anonymous
  • anonymous
Write the definite integral for the summation: the limit as n goes to infinity of the summation from k equals 1 to n of the product of the square of the quantity 1 plus k over n squared and 1 over n.
Mathematics
  • Stacey Warren - Expert brainly.com
Hey! We 've verified this expert answer for you, click below to unlock the details :)
SOLVED
At vero eos et accusamus et iusto odio dignissimos ducimus qui blanditiis praesentium voluptatum deleniti atque corrupti quos dolores et quas molestias excepturi sint occaecati cupiditate non provident, similique sunt in culpa qui officia deserunt mollitia animi, id est laborum et dolorum fuga. Et harum quidem rerum facilis est et expedita distinctio. Nam libero tempore, cum soluta nobis est eligendi optio cumque nihil impedit quo minus id quod maxime placeat facere possimus, omnis voluptas assumenda est, omnis dolor repellendus. Itaque earum rerum hic tenetur a sapiente delectus, ut aut reiciendis voluptatibus maiores alias consequatur aut perferendis doloribus asperiores repellat.
jamiebookeater
  • jamiebookeater
I got my questions answered at brainly.com in under 10 minutes. Go to brainly.com now for free help!
anonymous
  • anonymous
https://gyazo.com/478f27e7e70fd5a27beb5d16043fe87e
anonymous
  • anonymous
As n approaches to infinity the values get closer to 0
Miracrown
  • Miracrown
Indeed, As n approaches to infinity the values get closer to 0

Looking for something else?

Not the answer you are looking for? Search for more explanations.

More answers

anonymous
  • anonymous
Sorry went to use the restroom.
anonymous
  • anonymous
And now that I take a good look what I was thinking would make no sense here.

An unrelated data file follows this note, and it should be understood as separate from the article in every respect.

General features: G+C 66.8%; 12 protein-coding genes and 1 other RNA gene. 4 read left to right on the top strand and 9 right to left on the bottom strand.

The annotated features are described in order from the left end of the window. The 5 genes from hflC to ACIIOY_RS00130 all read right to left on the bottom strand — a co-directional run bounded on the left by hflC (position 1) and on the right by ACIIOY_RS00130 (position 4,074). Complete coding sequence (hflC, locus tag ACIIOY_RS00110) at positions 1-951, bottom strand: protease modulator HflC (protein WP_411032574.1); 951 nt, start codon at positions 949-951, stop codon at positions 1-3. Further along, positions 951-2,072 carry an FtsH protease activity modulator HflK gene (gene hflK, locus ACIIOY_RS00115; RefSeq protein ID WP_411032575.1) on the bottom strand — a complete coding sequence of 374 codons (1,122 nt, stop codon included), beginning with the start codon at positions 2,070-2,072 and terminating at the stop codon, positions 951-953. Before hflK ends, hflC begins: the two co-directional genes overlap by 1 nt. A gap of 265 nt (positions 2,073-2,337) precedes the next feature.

jim_thompson5910
  • jim_thompson5910
Hint: \[\Large \lim_{n \to \infty}\sum_{k = 1}^{n}\left(1+\frac{k}{n}\right)^2\left(\frac{1}{n}\right)\] \[\Large \lim_{n \to \infty}\sum_{k = 1}^{n}\left(1+\frac{1}{n}*k\right)^2\left(\frac{1}{n}\right)\] \[\Large \lim_{n \to \infty}\sum_{k = 1}^{n}\left({\color{red}{1}}+{\color{blue}{\frac{1}{n}}}*k\right)^2\left({\color{blue}{\frac{1}{n}}}\right)\] \[\Large \lim_{n \to \infty}\sum_{k = 1}^{n}\left({\color{red}{a}}+{\color{blue}{\Delta x}}*k\right)^2\left({\color{blue}{\Delta x}}\right)\]
jim_thompson5910
  • jim_thompson5910
Keep in mind that \[\Large x_k = a+\Delta x*k\] \[\Large \Delta x = \frac{b-a}{n}\]
anonymous
  • anonymous
So b=2
jim_thompson5910
  • jim_thompson5910
yep
anonymous
  • anonymous
But what is Xk for?
jim_thompson5910
  • jim_thompson5910
xk represents a general term in the sequence x1,x2,x3, ..., xn
jim_thompson5910
  • jim_thompson5910
the idea is that you can find the approx area under the curve by breaking up the interval into n equal pieces and finding the area of each rectangular piece
jim_thompson5910
  • jim_thompson5910
this might help visualize an example https://www.math.hmc.edu/calculus/tutorials/riemann_sums/gif/figure6.gif
anonymous
  • anonymous
But Xk would be equal to what's in the first parenthesis so how will that help me when writing the integral?
anonymous
  • anonymous
Integral is equal to area under curve
jim_thompson5910
  • jim_thompson5910
Hint: f(x) ----> f(xk)
anonymous
  • anonymous
What?
jim_thompson5910
  • jim_thompson5910
Do you see how I got\[\Large \lim_{n \to \infty}\sum_{k = 1}^{n}\left({\color{red}{1}}+{\color{blue}{\frac{1}{n}}}*k\right)^2\left({\color{blue}{\frac{1}{n}}}\right)\]
anonymous
  • anonymous
Yes I understand the concept just not how it will be applied
jim_thompson5910
  • jim_thompson5910
that will turn into \[\Large \lim_{n \to \infty}\sum_{k = 1}^{n}\left(x_k\right)^2\left({\color{black}{\frac{1}{n}}}\right)\]
jim_thompson5910
  • jim_thompson5910
the \(\LARGE (x_k)^2\) portion represents the f(x) function the remaining bit is the delta x
anonymous
  • anonymous
Ohhhhhhhh I feel stupid now :/
anonymous
  • anonymous
Thanks
Miracrown
  • Miracrown
Don't feel stupid. You're still learning :)
jim_thompson5910
  • jim_thompson5910
we have n rectangles each rectangle is delta x = 1/n units wide the height of each rectangle is equal to f(x_k) = (1+k/n)^2 units
anonymous
  • anonymous
Got it Thanks

Looking for something else?

Not the answer you are looking for? Search for more explanations.